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I would like to solve the following optimization problem \begin{align} \min_{x\in [0,1]^n} x^T p+ \frac{1}{2\lambda} x^T Q x \end{align} $Q$ is a positive semidefinite matrix. $\lambda>0$ is a constant (a real number).

I want to solve this problem repeatedly, with the slight change of $p$ and $Q$ in each iteration. The length of the vector $x$ is at most 1000.

I need a method as fast as possible, which can use the result of previous solve of the problem. Is there any source code available for the method? And if there is please provide a reference to it.

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  • $\begingroup$ I don't have a library or even a method for you to use. Things I would need to know include the following: Is $\lambda$ just a number? Do you mean that $Q$ is positive semidefinite? Is $Q$ dense or sparse or neither? Perhaps you could give me the source where you get this problem from then I could take a look. $\endgroup$ – fred Apr 4 '16 at 19:35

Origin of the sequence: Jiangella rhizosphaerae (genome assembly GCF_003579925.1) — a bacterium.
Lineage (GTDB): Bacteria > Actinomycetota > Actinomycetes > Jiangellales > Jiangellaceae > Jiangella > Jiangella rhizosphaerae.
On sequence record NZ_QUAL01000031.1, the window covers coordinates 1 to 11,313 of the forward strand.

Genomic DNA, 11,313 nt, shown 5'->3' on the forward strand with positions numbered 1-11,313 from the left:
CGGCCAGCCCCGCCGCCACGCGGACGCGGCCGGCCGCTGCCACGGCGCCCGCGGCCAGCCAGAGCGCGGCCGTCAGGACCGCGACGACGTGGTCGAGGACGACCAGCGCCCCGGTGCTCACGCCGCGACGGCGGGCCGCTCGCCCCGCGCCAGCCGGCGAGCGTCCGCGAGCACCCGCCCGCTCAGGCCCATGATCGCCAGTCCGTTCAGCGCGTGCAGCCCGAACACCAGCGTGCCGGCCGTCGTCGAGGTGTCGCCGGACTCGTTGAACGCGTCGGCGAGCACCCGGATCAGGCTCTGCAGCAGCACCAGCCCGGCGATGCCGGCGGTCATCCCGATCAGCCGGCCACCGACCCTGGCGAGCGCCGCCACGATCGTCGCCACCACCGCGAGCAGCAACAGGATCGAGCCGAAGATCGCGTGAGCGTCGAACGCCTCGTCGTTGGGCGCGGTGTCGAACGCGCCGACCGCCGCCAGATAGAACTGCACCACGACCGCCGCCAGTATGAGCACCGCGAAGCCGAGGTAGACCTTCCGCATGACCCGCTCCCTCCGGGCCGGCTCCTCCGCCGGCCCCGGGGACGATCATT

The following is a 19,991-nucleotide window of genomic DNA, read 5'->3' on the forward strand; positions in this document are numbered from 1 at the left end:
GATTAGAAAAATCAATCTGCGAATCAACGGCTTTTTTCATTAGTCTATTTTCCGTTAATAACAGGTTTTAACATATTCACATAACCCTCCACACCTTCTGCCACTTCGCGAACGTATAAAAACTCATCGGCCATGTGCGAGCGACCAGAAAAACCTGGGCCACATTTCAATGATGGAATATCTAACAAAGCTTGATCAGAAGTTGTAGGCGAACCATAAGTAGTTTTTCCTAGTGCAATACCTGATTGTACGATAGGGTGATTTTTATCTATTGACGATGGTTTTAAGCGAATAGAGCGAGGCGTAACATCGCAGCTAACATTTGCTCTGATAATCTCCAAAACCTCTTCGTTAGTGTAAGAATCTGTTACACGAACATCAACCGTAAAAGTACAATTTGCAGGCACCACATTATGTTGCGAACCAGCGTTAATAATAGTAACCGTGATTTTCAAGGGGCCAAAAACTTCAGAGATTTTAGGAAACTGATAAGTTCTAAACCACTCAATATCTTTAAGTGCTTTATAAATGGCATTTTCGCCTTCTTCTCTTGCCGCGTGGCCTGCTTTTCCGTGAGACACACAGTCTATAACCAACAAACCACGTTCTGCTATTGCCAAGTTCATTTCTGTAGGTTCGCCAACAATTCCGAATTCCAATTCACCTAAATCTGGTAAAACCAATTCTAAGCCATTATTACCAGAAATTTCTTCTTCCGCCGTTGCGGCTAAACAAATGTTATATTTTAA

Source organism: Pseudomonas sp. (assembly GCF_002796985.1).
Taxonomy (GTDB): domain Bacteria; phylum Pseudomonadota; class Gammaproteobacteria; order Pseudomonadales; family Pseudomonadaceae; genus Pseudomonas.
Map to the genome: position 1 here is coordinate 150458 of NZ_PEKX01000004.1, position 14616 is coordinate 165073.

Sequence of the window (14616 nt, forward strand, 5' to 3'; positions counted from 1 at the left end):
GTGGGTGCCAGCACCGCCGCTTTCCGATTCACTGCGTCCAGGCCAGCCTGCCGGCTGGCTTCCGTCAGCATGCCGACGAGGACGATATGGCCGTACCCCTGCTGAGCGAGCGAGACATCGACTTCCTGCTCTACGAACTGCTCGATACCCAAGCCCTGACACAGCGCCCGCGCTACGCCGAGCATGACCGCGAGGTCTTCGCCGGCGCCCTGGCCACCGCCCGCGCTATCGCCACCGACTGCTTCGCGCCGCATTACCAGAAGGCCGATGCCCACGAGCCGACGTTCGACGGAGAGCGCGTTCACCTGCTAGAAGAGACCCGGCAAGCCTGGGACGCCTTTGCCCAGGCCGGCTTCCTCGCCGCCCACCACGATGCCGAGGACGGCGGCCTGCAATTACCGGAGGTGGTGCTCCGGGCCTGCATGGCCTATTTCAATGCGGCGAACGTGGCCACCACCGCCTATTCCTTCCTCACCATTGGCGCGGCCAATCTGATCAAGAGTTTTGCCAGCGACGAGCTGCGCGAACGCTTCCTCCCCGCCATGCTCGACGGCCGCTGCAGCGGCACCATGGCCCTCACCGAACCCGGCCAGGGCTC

• $\begingroup$ :). yes, $Q$ is positive semidefinite and dense. $\lambda$ is just a number. I have a problem which I solved. Now my bottleneck is this problem, which I have to solve it efficiently, $\endgroup$ – user85361 Apr 5 '16 at 23:50
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    $\begingroup$ You might do well using a hot start capable active set QP solver which uses not only the previous optimum x, but also the previous optimum active set. This could provide a big speedup, particularly if many of the variables are on the bounds at the optimum, and the set of variables on their bounds does not vary much as Q and p are changed. $\endgroup$ – Mark L. Stone Jul 21 '16 at 1:07
  • $\begingroup$ Thank you @MarkL.Stone. Do you know of any such method with a more detailed algorithm? or even a source code? Could you make this an answer. Does using previous optimum active set, makes an improvement. The bounds are not changing at all. $\endgroup$ – user85361 Jul 21 '16 at 6:13
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You could try any iterative algorithm, such as gradient descent or L-BFGS. To speed up solving each instance after the first, use the solution to the prior instance as the initial value for solving the next instance. Here the heuristic is that if $p,Q$ has changed only slightly, then we hope the optimal solution will be affected by only a small amount.

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